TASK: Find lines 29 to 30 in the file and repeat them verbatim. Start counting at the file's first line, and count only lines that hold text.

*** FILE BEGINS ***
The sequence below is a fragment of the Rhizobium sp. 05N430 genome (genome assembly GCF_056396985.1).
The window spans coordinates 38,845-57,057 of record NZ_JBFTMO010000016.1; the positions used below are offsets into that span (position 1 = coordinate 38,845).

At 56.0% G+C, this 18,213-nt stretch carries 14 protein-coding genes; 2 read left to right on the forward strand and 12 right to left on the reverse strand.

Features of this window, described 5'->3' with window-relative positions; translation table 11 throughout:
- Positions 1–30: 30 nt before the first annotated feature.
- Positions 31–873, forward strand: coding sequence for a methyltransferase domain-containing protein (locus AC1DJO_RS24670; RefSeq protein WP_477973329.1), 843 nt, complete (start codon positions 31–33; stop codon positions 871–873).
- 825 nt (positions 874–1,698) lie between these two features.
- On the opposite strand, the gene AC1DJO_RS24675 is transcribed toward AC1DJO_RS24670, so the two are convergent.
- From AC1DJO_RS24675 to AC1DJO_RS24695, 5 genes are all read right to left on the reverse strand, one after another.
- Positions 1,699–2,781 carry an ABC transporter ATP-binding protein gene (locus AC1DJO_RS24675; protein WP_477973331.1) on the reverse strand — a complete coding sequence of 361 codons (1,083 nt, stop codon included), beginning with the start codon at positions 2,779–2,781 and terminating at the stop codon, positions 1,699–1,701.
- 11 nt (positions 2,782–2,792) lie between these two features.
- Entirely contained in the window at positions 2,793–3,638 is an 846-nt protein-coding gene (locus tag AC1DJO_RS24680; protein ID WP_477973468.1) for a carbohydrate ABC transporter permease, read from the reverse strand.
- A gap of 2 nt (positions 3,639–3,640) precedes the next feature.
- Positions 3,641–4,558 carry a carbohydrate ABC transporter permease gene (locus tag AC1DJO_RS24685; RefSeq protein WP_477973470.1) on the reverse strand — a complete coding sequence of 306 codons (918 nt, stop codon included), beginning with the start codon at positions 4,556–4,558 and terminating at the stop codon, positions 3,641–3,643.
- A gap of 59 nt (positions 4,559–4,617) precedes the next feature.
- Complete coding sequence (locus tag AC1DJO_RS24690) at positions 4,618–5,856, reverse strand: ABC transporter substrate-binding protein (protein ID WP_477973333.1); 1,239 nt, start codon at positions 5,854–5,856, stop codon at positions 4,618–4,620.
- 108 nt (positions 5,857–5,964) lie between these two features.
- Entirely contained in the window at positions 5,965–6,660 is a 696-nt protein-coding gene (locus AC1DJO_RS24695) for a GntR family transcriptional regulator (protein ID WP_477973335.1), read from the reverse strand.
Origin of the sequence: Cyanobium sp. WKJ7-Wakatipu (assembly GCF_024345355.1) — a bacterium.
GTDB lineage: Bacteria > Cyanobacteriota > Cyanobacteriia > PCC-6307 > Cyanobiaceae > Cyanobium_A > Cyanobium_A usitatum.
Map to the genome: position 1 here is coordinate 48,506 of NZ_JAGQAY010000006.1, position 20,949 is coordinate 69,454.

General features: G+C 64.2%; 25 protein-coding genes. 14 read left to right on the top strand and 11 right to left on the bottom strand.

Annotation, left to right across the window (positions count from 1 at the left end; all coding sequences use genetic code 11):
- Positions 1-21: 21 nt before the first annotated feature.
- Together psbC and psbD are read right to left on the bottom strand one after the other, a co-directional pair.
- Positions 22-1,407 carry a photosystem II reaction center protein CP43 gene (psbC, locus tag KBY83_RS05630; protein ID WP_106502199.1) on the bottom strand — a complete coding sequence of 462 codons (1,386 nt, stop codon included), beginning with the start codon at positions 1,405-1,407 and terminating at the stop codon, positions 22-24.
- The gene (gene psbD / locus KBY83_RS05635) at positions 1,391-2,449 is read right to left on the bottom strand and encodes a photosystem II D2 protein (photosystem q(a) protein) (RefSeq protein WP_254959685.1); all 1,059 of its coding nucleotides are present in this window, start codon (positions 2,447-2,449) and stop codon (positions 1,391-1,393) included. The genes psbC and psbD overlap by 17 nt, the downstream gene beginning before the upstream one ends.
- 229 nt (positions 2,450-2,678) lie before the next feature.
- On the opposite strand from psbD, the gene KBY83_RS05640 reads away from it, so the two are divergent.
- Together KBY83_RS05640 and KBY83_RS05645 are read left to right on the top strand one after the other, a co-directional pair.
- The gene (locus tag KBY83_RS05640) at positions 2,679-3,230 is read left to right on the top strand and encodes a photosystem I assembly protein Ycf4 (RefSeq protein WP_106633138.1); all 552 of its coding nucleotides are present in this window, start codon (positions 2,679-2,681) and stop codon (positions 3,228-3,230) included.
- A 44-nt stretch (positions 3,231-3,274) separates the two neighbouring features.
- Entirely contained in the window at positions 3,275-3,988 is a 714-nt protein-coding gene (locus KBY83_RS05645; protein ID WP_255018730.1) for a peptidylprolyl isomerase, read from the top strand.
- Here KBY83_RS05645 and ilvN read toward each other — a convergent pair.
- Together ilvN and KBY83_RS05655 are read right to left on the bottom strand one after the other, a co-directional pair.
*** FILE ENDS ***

- On the opposite strand from psbD, the gene KBY83_RS05640 reads away from it, so the two are divergent.
- Together KBY83_RS05640 and KBY83_RS05645 are read left to right on the top strand one after the other, a co-directional pair.